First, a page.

◦ Paul claimed his right as a Roman citizen and made his appeal to Caesar
– so though he won a small victory, Paul was still in limbo

At this point, two celebrities showed up

King Agrippa–a descendant of Herod the great–received his appointment from Rome
– Bernice was his sister, whom he cared for
• Festus was relieved, because Agrippa was considered an expert in Jewish affairs
• Festus laid Paul’s case before him Agrippa:

Briefly: the Jews had asked Festus to render a death sentence against Paul. However, when he brought Paul to court, the charges not at all what he expected. So Festus gave Paul the option to be tried in Jerusalem and that is when he appealed to Caesar. But now Festus faced an embarrassing situation–he no definite charge against him when delivering Paul to Rome.

– learning this, Agrippa said he would like to hear Paul for himself
• Festus answered, Tomorrow you shall

Luke notes specific details regarding the backdrop

King Agrippa and Bernice entered the auditorium amid great pomp
– this would indicate flashy, expensive clothing indicating their status
• there were also a number of Roman commanders and prominent residents of the city
• then Festus gave the command to bring in the prisoner
◦ so Paul walked in, wearing his accessories–chains manacled to his wrists
– Festus again ran through Paul’s case and his own dilemma
• we have come to this week’s cliffhanger
◦ everything to this point has only been the preliminaries
• what will follow next is Paul’s longest presentation of his defense

I have skipped over that important phrase I mentioned

It was in Festus’ opening statement

When the accusers stood up they began bringing charges against him not of such crimes as I was expecting, but they simply had some points of disagreement with him about their own religion and about a dead man, Jesus, whom Paul asserted to be alive. (vv. 18-19)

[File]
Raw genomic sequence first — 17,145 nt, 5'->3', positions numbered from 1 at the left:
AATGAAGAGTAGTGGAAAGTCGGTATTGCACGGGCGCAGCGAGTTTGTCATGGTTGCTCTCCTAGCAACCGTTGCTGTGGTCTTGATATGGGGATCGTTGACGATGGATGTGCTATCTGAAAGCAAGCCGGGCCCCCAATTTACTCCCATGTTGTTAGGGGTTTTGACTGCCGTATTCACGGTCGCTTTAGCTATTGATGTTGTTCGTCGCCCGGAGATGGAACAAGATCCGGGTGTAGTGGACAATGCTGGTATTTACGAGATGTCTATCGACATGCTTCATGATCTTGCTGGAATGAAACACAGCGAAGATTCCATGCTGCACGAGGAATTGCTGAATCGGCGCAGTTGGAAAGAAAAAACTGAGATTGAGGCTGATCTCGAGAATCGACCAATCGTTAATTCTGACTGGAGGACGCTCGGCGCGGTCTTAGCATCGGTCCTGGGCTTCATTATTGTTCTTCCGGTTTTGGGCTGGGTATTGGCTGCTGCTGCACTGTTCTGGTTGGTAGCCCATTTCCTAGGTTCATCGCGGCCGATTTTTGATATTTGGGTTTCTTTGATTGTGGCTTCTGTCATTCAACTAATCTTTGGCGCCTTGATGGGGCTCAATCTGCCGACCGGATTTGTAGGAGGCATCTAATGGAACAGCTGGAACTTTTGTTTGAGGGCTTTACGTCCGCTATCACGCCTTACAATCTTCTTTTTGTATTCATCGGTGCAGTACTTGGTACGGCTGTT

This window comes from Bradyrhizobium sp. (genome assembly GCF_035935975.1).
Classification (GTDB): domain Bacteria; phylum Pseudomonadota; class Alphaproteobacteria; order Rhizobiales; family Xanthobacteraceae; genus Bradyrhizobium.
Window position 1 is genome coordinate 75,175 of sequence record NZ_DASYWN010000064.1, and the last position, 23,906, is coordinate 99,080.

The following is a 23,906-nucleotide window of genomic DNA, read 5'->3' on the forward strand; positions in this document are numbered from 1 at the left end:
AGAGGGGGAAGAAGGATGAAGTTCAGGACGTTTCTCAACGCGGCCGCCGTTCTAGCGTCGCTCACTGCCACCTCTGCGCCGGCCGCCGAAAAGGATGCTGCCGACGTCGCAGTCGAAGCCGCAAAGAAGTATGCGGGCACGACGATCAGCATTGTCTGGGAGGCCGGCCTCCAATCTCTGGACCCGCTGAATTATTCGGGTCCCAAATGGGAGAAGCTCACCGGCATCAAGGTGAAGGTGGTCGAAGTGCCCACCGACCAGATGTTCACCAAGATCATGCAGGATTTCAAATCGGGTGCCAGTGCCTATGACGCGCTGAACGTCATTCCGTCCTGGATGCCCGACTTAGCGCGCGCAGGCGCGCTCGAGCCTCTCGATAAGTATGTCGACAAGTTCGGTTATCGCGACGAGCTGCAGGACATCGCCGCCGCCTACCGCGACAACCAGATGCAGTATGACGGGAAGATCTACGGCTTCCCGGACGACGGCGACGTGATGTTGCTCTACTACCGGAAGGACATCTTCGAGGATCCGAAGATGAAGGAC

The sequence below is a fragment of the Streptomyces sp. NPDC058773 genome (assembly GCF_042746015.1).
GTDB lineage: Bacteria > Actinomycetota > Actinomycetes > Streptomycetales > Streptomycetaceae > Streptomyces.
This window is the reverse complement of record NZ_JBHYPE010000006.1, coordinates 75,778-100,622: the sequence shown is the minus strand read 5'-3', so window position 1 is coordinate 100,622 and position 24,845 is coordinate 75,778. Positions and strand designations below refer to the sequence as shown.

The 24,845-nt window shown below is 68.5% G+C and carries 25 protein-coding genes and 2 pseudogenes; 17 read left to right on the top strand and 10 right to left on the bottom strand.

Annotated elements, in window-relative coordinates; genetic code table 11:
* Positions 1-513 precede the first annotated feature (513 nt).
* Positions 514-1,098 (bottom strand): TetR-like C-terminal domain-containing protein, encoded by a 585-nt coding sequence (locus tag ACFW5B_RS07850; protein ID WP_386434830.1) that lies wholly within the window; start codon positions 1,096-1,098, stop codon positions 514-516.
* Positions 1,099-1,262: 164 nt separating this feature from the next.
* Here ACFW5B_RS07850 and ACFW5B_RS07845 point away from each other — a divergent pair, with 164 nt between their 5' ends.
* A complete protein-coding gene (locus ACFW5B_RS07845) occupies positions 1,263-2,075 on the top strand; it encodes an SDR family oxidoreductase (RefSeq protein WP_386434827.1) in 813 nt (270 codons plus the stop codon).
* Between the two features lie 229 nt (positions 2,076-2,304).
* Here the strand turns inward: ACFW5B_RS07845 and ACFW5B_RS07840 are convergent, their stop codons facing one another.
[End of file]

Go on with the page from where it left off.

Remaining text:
Did you catch it?
– perhaps these words do not effect you like they effect me
• I hear them from the mouth of a skeptic
◦ someone for whom they had no relevance
◦ who was at a loss investigate such matters — and who didn’t care to investigate them
• it is Festus giving his cynical summary of Paul’s message
◦ the truth is right there, within reach; his hand is on the lever
◦ but he doesn’t pull, because he doesn’t believe
– notice the difference between the accusers and accused
• the accusers presented points of disagreement about their religion 
◦ this was what all their heated arguments were “about”
• Paul’s response was “about” a man, a Person
◦ this is what catches our attention first
◦ ugly religion is usually angry over something like this
points of disagreement about their religion

I want to break this down following a literal reading of the Greek

Festus began, “A certain Jesus” – as if to say, “This Jesus character” or “Some guy”
– in 1969, Elizabeth Kubler-Ross published On Death and Dying
• research seemed indicated that people who knew they were dying
◦ passed through definite stages (later she referred instead to “phases”)
◦ denial, anger, bargaining, depression, acceptance